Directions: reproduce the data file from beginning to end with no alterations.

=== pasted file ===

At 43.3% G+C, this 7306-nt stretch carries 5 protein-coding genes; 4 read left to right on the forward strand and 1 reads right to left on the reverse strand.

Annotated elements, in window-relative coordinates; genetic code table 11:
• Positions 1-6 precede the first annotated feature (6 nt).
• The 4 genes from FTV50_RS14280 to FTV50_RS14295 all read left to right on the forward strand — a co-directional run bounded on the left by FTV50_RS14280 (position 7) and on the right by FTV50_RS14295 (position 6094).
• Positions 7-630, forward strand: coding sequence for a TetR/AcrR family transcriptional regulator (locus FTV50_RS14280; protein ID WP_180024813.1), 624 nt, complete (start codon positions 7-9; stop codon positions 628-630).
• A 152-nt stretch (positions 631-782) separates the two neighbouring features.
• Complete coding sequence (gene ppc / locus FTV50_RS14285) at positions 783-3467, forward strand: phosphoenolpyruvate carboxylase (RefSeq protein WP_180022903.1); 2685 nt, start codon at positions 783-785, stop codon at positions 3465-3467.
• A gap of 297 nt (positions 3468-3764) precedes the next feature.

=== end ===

At 43.3% G+C, this 7306-nt stretch carries 5 protein-coding genes; 4 read left to right on the forward strand and 1 reads right to left on the reverse strand.

Annotated elements, in window-relative coordinates; genetic code table 11:
• Positions 1-6 precede the first annotated feature (6 nt).
• The 4 genes from FTV50_RS14280 to FTV50_RS14295 all read left to right on the forward strand — a co-directional run bounded on the left by FTV50_RS14280 (position 7) and on the right by FTV50_RS14295 (position 6094).
• Positions 7-630, forward strand: coding sequence for a TetR/AcrR family transcriptional regulator (locus FTV50_RS14280; protein ID WP_180024813.1), 624 nt, complete (start codon positions 7-9; stop codon positions 628-630).
• A 152-nt stretch (positions 631-782) separates the two neighbouring features.
• Complete coding sequence (gene ppc / locus FTV50_RS14285) at positions 783-3467, forward strand: phosphoenolpyruvate carboxylase (RefSeq protein WP_180022903.1); 2685 nt, start codon at positions 783-785, stop codon at positions 3465-3467.
• A gap of 297 nt (positions 3468-3764) precedes the next feature.